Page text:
The development of CEA is growing at an exponential rate, further fuelled by the pandemic which has brought a renewed focus on food security and has served as a stark reminder of the threats to the global food system. Light Science Technologies is looking at some of the trends to watch out for in indoor farming in the years to come.
Strawberries and indoor growing
Vertical farming’s potential as we know is fast evolving, and growers are now looking to expand their crop portfolio beyond leafy greens and micro herbs. Lately, there has been a lot of excitement being made around high-quality strawberry production, with some producers also growing their own novel varieties to stand out from the crowd. Plenty, one of the US’s largest vertical farming businesses has recently signed a major contract to grow strawberries at its Wyoming vertical farm.
Vertical farming suits the production of these juicy red beauties because growing vertically allows for easier harvesting and helps prevent damage to the fruit. This overcomes the challenge of issues caused by growing on the ground such as pests, fungal diseases, and weeds. The feats of indoor farming also mean that consumers don’t have to wait until summer to grab their strawberries and they can be eaten all year round, still packed with the same freshness and flavor. In fact, being able to grow them locally and in a controlled environment equates to better quality strawberries with a longer shelf-life, providing a good profit opportunity for sellers with a relatively high price point when compared to other products grown in an indoor environment.
A smarter way of farming?
Automation is playing an increasing role across all industries, and vertical farming is no exception. Aimed at improving efficiencies can be no bad thing for this form of intensive agriculture, but will it pay off? Factors such as high costs and new technologies which will only further evolve need to be considered. Does robotics innovation in vertical farming mean different types of jobs or a more skilled workforce? Only time will tell.
As interest in CEA gains more momentum, so the potential has opened up for other types of crops grown in a closed environment. Several commercial growers have scaled up recently to produce a variety of specialty crops – classed as ‘novel farming’ – as a way of growing new, unusual or underutilized plants to target niche markets, gain economic benefits and enter mainstream agriculture. Increased engagement with specialty crops can also contribute significantly to an enhanced level of crop diversity, which is important to support a sustainable, healthy agrifood system.
Typical examples include tomatoes, melons, peppers, and cucumbers, while others are eyeing opportunity with spirula and mushrooms. Mealworms are also becoming a viable option for indoor farming, as an alternative for protein and other functional nutrient resources for both humans and animals.
The UK’s geographical location also places it at an advantage in terms of crop diversification. Its landscape and access to seawater translate to an opportunity to develop specialty crop farming, which is already being tapped into. The University of Plymouth has conducted research on the added value of extracts from Cornish seaweeds and native plants for anti-aging and UVB protection properties, but seaweed is also a valuable and nutritional food source.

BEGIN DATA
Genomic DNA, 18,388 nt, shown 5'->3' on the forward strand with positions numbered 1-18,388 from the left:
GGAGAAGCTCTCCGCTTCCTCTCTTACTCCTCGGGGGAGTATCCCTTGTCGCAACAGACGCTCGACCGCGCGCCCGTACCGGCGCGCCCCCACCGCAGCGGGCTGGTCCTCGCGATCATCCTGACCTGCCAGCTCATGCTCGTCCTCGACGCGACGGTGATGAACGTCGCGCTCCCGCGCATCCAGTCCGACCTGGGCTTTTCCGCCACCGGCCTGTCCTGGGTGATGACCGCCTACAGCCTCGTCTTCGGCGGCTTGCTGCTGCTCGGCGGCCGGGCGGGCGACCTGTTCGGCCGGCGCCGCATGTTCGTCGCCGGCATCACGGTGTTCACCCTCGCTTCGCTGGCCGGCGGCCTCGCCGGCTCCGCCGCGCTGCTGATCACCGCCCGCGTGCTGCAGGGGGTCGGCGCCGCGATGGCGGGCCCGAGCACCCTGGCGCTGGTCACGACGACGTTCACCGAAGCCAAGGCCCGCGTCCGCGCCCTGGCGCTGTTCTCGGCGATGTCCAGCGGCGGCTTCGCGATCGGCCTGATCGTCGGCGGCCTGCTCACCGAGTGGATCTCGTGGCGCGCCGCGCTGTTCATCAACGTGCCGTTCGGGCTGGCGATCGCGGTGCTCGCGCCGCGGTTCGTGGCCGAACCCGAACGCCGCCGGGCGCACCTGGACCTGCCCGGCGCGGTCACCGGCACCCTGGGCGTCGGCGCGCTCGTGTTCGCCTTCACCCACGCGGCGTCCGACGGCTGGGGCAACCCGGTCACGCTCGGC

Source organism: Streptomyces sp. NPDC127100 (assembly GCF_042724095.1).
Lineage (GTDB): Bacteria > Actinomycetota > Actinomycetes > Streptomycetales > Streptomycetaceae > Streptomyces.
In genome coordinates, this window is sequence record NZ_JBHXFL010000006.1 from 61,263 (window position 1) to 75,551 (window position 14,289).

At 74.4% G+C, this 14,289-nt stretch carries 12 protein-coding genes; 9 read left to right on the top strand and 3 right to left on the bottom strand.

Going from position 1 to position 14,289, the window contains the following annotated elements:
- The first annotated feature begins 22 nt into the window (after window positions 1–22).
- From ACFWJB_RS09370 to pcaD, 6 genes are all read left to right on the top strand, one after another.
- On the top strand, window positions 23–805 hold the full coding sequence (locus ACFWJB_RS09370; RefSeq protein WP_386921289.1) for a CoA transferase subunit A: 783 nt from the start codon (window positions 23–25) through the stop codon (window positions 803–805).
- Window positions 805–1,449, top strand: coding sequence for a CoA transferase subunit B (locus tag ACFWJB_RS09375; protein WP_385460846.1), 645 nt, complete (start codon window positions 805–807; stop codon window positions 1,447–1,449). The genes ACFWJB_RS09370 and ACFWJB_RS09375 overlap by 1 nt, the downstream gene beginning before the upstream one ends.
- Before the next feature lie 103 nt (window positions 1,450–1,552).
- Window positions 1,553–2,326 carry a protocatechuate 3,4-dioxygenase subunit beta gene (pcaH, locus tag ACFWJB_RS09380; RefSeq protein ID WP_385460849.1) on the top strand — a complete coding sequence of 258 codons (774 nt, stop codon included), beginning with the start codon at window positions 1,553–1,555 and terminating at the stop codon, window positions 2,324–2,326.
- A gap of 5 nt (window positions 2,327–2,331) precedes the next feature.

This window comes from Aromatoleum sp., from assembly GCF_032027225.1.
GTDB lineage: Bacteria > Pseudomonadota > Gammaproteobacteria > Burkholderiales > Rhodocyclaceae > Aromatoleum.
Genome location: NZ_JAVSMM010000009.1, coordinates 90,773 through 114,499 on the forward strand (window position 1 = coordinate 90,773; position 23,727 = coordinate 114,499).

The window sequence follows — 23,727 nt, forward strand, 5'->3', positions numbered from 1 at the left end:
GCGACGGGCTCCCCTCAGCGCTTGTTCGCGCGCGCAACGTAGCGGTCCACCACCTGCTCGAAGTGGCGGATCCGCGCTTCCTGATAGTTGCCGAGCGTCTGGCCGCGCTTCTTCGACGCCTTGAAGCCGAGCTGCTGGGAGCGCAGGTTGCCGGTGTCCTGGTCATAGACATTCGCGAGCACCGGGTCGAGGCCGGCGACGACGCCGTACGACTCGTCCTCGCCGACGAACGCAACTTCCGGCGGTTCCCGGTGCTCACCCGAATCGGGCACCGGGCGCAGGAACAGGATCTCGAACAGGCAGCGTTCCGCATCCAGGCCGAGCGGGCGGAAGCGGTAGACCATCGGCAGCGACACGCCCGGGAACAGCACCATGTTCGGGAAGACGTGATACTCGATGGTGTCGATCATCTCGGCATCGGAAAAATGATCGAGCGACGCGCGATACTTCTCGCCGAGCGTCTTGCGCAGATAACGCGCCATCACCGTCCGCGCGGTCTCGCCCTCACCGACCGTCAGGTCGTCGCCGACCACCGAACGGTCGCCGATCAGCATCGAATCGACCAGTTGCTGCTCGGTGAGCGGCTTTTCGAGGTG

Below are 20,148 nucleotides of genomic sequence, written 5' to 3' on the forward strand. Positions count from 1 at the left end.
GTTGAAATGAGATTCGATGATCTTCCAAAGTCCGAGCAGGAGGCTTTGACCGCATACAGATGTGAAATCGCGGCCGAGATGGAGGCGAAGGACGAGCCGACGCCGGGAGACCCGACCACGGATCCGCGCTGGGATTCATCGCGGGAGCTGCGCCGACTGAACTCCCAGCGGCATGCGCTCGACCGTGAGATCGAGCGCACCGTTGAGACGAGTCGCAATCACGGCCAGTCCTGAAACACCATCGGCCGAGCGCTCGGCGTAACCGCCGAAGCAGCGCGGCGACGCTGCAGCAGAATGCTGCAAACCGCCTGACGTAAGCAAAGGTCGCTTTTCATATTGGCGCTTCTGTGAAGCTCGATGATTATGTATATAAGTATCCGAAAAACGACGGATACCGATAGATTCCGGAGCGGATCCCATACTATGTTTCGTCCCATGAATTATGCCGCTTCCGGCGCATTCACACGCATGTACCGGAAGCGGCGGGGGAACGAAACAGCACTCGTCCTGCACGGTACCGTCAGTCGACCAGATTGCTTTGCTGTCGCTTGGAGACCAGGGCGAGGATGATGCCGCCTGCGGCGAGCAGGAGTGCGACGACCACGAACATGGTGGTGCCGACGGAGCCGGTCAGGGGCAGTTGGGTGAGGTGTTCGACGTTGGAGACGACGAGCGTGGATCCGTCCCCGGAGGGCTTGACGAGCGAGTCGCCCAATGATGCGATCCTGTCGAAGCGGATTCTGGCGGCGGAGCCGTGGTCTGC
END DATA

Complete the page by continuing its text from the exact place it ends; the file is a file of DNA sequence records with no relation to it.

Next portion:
When it comes to agriculture in built-up urban areas, finding open space is a challenge and even more so as we build on what little space is left. Taking farming to the waters might not seem an obvious choice, but this eco-concept ticks all the boxes – significantly reduced food miles, less pollution caused by the transportation of food, preservation of arable land, local organic food sourcing, self-sufficiency and sustainability.
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Singapore, the world’s largest urban agricultural specialist vertical farming is nothing new to Singapore; its first vertical farm was in 2012 and since then many more have shot up producing vegetables, fish, crab, and shrimp. In a country where land is scarce and with over 90% of food imported, this growth shows no signs of abating as the farms not only optimize land use but can operate on minimal manpower, while creating lucrative businesses.
In fact, since the Government launched the Sustainable Singapore Blueprint in 2015, indoor farming’s popularity in Singapore has rocketed. The objective is to develop 200ha of high-rise greenery by 2050, incentivize developers to include urban farms in their developments, integrate farming in mixed-use districts, and encourage the adoption of technologically advanced infrastructure and smart systems. This has led them to have the best funding and planning in the sector.
New funding options for CEA start-ups
Investment is key if we want to hasten much-needed change as well as support research and innovation to create a thriving indoor farming industry. If we look at the bigger picture, funding is crucial to driving forward the central objective of indoor farming: to disrupt the current food system and enable people to grow more with less.
A new wave of investment and crowdfunding platforms is providing start-ups with alternative access to capital. With tech proving a hotbed of investment, more initiatives such as Innovate UK are needed to help AgriTech entrepreneurs build innovative, viable, and scalable businesses.
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